Fringe Society financial manager pleads guilty to fraud

Edinburgh Sheriff Court. Picture: TSPL
Edinburgh Sheriff Court. Picture: TSPL

A former financial manager of the Edinburgh Festival Fringe Society has pled guilty to embezzling almost quarter of a million pounds from her employers.

Fifty-six year old Lynn Taylor, who has been living in Portugal, pled guilty at Edinburgh Sheriff Court today (July 27) to embezzling £220,331.12 from the Society between June 1, 2008, and March 13, 2015. Fiscal Depute, Aidan Higgins told Sheriff Frank Crowe that there was an agreed narrative between The Crown and defence advocate, John Scullion.

Mr Higgins said that Taylor had started work with the Society as a Chartered Accountant in 1994. In January, 2015, arrangements were being made for a new company pension scheme. Mrs Lyndsey Jackson, Head of Operations, asked for existing pension information from Taylor on at least three occasions, both in person and via emails between November 2014 and January 2015. Investigations showed that employer contribution payments were being made directly into Taylor’s personal bank account.

At a disciplinary hearing, Mr Higgins said Taylor was unable to explain how this had happened, but voiced concern that she might have overpaid herself. She was unable to give an exact figure, and said that she had been stressed. The Fiscal said Taylor stated: “I tried it once and got away with it and you get a little greedy”.

When interviewed by the police, Taylor told them: “I did it bottom line, no two ways about it, completely on my own without any involvement of any other person within or outwith the organisation. I am not going to deny something I did. It has totally destroyed my life and I am never going to work again”. She told the police she really did not know how much she had taken.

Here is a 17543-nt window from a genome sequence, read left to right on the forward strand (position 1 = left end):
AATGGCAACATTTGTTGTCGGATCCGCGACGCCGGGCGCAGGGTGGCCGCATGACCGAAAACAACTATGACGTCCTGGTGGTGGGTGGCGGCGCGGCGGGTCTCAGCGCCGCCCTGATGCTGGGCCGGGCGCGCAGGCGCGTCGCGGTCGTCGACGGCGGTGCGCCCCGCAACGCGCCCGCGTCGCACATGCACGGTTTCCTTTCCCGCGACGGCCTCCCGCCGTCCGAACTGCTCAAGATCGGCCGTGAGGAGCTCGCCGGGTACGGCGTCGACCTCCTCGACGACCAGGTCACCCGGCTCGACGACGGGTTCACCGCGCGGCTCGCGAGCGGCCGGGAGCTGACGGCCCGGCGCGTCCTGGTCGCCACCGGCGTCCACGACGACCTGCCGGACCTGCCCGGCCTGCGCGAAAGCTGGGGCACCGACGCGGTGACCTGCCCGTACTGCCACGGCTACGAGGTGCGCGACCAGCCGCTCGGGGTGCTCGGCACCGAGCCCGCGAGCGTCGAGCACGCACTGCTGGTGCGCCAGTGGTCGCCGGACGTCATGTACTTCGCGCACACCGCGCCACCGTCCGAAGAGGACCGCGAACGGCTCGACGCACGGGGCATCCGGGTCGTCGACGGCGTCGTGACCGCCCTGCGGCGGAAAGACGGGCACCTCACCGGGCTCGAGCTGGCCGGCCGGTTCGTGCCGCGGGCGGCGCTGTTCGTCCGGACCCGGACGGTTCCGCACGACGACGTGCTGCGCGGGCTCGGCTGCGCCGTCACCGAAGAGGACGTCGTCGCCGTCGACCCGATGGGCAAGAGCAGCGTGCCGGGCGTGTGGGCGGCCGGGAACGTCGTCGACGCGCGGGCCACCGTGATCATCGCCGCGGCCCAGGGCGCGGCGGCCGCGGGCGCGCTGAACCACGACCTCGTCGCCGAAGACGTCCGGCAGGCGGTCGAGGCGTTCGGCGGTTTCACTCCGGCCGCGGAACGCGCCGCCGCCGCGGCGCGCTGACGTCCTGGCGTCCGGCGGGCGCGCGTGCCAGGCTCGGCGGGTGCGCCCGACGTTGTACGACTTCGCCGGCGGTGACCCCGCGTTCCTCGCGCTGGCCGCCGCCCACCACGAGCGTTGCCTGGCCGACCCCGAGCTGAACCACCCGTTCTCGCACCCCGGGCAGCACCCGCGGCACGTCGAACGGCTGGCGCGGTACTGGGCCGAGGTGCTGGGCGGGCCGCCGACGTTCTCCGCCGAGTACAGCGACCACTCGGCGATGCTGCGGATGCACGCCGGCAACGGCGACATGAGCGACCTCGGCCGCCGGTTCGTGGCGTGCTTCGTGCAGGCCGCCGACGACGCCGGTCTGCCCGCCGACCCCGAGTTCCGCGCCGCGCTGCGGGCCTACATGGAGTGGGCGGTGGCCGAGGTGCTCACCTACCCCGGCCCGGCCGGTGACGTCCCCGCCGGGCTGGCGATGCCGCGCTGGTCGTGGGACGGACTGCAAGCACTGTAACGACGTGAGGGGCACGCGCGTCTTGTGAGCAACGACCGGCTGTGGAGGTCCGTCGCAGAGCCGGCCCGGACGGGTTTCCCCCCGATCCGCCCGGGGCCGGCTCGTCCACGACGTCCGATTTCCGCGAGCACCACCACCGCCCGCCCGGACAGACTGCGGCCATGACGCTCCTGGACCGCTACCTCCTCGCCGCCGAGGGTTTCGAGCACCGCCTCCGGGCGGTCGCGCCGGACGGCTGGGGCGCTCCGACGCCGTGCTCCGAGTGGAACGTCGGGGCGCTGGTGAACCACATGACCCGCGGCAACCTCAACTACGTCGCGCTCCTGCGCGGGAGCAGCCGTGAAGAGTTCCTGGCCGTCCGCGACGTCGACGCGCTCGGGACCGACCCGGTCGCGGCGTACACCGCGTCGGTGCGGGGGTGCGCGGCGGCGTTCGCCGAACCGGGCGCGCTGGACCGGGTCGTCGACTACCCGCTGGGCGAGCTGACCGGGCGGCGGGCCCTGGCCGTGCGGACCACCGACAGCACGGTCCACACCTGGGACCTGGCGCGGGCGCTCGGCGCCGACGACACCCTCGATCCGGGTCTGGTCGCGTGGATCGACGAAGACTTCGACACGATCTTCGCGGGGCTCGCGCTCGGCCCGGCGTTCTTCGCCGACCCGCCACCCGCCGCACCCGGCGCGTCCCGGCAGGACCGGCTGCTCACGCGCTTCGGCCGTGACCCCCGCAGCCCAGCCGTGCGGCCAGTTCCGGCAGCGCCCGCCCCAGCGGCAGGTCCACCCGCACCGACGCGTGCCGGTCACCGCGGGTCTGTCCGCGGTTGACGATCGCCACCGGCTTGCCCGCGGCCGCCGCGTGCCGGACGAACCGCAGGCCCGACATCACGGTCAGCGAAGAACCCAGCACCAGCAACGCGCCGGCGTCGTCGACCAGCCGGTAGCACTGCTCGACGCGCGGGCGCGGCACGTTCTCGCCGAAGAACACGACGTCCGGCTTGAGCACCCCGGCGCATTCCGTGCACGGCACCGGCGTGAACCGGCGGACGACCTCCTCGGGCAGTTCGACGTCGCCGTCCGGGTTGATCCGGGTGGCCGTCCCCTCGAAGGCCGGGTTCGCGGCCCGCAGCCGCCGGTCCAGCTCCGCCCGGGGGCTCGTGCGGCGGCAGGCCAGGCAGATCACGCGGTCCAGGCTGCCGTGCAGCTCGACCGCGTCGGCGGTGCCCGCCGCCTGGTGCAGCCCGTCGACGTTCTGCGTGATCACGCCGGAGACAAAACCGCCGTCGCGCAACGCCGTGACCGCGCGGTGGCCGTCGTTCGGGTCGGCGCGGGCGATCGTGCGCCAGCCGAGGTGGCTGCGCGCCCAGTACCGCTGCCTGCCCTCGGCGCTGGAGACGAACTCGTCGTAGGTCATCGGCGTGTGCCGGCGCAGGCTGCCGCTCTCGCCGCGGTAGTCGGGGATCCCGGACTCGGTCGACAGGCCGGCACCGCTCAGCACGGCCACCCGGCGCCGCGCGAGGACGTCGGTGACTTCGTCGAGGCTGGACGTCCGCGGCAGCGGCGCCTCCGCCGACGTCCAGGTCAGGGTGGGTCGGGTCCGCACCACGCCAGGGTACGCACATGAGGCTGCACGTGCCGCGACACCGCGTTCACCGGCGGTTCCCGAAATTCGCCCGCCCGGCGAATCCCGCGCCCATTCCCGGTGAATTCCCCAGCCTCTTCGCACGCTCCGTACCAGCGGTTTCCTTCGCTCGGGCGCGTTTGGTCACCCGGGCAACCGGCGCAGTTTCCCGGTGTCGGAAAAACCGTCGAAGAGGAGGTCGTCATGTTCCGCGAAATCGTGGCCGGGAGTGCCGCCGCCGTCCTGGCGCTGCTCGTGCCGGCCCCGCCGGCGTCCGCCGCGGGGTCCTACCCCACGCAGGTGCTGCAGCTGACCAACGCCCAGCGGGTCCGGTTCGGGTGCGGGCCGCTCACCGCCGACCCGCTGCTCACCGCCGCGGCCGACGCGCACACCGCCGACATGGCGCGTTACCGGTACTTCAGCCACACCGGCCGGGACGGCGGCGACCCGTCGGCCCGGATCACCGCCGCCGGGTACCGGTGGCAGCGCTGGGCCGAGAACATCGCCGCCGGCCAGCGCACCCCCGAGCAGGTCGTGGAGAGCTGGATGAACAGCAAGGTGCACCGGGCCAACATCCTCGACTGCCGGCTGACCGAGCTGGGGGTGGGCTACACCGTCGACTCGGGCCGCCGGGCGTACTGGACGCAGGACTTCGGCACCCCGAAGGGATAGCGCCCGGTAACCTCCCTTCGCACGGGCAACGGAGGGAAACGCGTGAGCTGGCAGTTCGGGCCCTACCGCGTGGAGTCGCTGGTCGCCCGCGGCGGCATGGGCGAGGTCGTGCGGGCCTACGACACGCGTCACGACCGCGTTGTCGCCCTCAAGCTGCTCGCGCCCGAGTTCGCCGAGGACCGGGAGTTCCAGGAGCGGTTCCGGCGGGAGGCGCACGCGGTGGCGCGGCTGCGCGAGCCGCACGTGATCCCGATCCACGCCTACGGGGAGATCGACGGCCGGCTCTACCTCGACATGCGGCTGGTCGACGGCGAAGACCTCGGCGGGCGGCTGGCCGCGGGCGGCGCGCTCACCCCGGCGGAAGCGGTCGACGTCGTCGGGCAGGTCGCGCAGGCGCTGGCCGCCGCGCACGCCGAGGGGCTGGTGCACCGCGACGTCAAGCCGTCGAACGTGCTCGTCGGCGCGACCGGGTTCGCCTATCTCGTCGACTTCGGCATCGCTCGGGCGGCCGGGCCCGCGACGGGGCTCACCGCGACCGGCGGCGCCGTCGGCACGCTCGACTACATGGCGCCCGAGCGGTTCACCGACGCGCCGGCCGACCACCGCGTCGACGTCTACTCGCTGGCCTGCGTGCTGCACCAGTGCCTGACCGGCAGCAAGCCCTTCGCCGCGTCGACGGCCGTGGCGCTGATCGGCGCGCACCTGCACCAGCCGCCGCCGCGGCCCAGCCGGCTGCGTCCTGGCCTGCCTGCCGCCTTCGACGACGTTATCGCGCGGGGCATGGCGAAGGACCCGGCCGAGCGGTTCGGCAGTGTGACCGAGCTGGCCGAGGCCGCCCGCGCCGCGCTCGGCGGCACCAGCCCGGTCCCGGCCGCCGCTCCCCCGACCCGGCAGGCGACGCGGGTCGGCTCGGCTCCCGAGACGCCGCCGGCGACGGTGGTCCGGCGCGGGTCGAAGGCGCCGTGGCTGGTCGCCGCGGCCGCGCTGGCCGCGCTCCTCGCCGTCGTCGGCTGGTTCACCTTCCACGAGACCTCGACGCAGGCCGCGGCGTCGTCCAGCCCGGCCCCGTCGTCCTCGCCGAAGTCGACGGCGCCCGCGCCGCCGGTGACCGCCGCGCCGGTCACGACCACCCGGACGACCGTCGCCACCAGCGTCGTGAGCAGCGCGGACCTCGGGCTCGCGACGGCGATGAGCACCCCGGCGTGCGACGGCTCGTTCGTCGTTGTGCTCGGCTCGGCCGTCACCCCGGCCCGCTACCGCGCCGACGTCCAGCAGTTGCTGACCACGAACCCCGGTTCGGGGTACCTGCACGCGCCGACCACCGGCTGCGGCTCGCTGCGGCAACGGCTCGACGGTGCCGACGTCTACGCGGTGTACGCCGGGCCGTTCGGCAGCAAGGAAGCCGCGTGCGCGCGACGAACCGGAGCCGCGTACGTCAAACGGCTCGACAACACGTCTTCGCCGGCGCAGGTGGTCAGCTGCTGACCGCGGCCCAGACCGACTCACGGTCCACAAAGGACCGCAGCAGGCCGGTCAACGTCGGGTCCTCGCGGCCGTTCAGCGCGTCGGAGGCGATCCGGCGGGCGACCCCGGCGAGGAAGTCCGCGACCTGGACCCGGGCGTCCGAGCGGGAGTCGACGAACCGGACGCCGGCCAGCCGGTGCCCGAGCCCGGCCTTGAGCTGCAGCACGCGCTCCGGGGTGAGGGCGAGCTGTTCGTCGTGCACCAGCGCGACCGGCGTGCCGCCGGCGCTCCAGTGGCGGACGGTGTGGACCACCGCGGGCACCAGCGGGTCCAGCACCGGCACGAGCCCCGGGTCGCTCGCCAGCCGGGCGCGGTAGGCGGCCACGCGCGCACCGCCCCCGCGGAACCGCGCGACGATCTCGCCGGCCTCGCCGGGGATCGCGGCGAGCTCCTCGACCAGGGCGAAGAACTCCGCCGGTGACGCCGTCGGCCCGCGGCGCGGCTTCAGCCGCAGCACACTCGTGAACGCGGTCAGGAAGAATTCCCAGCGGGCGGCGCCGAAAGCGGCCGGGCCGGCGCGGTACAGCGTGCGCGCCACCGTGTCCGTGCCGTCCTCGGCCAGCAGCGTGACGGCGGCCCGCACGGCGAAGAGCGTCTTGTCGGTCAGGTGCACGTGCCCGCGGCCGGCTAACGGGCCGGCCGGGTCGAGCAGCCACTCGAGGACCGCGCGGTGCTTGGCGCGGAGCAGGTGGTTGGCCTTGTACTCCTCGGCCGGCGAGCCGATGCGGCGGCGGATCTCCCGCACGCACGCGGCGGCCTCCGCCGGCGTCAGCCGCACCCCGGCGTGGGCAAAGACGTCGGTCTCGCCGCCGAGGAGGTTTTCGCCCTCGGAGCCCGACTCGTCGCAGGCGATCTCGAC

Sheriff Crowe was told that she had repaid all the money taken, as well as a further £40,000 for the cost of the investigation.

Mr Scullion said his client was at a loss to explain her behaviour over the years. She had, he said, been interested in horses and show-jumping and had overspent significantly. She had psychological problems with post traumatic stress. She had sold the house she jointly owned with her husband and was now living in temporary accommodation in Scotland.

Sheriff Crowe deferred sentence until next month for a psychologist’s report, telling Taylor: “You have admitted a very serious breach of trust involving a six figure sum, used for your own benefit and pleasure and taking money from a charity is something the court takes very seriously”.